Columbia, SC (WLTX) -- According to a recent nationwide survey 70 percent of Americans believe incivility has reached crisis levels in this country. But could that be true in a region where hospitality is a priority?
"We think civility is a foundation for a community to be healthy," Columbia Urban League President J.T. McLawhorn said.
McLawhorn has been on a civility crusade for the past year. But he says recent events show that the organization still has work to do.
"When we have an upshot in violence in our community and in negative behavior I think that is grounded in the lack of civility," McLawhorn said.
And the only way to curb uncivil acts is to start young.
"We cannot expect young people to understand civility and to behave in a respectful and moral manner unless we teach them," McLawhorn said.
Erin Kitchell works for USC at the office of student conduct, where she tries to get the word out about the "Carolinian Creed." It's a pledge many students take saying they'll be upstanding students.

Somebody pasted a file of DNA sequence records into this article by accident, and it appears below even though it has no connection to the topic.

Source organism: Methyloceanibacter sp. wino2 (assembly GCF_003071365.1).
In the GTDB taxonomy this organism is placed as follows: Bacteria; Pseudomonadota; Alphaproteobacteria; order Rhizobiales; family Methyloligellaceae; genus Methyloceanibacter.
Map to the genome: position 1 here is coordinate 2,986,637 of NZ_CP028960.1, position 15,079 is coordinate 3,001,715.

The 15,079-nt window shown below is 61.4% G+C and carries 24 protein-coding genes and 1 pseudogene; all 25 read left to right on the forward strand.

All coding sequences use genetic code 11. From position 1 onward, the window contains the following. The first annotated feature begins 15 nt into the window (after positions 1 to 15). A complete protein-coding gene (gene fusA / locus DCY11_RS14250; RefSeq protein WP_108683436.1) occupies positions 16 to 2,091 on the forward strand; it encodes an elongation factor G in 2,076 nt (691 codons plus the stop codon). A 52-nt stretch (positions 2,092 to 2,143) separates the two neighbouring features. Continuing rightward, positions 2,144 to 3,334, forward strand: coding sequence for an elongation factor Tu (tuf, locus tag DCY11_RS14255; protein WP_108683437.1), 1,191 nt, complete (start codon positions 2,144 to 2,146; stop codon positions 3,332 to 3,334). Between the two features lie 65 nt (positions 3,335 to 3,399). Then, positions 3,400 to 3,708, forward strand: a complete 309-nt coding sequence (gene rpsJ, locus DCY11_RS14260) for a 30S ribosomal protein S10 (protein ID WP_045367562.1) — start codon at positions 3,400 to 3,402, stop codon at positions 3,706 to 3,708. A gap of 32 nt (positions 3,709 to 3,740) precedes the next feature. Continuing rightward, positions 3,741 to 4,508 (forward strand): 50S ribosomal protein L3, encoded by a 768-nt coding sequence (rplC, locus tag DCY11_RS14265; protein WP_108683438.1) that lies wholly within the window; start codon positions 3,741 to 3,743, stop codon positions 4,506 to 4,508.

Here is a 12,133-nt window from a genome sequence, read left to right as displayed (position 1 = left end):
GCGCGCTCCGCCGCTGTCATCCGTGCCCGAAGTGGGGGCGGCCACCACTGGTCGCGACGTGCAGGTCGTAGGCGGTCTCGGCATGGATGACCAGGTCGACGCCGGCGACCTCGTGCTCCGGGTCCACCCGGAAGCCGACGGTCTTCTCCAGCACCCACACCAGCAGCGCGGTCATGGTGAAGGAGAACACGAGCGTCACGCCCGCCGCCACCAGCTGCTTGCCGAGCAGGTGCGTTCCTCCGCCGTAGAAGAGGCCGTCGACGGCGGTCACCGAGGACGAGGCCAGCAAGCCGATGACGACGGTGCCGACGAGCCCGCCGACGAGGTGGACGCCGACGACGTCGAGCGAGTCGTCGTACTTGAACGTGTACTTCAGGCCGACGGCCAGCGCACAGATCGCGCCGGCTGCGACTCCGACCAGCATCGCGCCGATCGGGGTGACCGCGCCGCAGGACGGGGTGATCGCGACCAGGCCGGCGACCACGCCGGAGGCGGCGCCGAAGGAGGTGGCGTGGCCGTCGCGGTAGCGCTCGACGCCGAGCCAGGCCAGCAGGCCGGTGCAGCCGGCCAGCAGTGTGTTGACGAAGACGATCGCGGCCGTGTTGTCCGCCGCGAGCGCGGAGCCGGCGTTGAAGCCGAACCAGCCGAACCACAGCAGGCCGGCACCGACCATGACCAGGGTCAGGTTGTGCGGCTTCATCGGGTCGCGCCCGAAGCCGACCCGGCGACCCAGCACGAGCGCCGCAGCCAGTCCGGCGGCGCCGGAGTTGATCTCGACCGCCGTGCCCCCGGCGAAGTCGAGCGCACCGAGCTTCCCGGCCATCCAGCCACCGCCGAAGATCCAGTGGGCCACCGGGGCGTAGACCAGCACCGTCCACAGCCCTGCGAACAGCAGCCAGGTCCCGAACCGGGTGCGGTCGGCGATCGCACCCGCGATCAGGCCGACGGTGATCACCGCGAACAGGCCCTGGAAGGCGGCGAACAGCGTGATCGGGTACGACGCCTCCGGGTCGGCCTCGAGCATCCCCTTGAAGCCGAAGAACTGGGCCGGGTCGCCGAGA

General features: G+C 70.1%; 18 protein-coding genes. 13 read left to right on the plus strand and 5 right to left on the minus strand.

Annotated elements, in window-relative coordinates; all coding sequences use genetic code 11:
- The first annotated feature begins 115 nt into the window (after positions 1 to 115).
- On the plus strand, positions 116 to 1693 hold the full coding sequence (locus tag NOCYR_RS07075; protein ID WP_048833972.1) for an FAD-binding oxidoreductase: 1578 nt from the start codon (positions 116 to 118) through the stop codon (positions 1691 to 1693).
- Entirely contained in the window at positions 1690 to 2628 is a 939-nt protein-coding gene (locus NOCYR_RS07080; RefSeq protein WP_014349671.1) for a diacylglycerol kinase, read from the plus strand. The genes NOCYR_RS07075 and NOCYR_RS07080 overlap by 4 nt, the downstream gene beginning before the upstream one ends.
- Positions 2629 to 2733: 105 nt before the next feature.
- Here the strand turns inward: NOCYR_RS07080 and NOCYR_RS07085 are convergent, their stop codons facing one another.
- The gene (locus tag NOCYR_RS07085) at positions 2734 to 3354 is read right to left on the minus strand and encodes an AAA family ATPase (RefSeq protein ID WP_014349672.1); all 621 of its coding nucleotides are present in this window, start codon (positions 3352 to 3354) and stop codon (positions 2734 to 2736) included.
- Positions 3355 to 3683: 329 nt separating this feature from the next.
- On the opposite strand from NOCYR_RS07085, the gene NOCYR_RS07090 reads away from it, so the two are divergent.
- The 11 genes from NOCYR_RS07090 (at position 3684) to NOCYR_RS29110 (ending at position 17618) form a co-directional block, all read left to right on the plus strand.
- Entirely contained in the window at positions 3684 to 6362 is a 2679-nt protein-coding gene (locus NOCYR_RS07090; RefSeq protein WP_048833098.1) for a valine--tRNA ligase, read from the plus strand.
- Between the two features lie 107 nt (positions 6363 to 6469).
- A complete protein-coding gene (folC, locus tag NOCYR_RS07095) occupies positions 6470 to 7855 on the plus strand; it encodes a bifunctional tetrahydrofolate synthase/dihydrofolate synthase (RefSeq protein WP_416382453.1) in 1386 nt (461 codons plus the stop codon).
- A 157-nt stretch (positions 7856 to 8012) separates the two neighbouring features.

"To me, the most important line is, 'Respecting the dignity of all persons,'" Kitchell said. "I think respect is huge, it really is all encompassing of what we're really trying to teach students here at the university."
And out-of-state freshman Gracie Lunden says she can see the Southern hospitality.
"People hold the door open down here, walking past me they'll say, 'Hi,'" Lunden said. "Which is something we didn't see much in Maryland."
Kitchell says the Carolinian Creed gives students the keys to civil success.
"We really work to help students come up with the key components of that and so those are integrity, respect, compassion and leadership," Kitchell said.
The survey also says that the average American sees online incivility more than eight times a week, and 95 percent of participants say we have a civility problem in the U.S.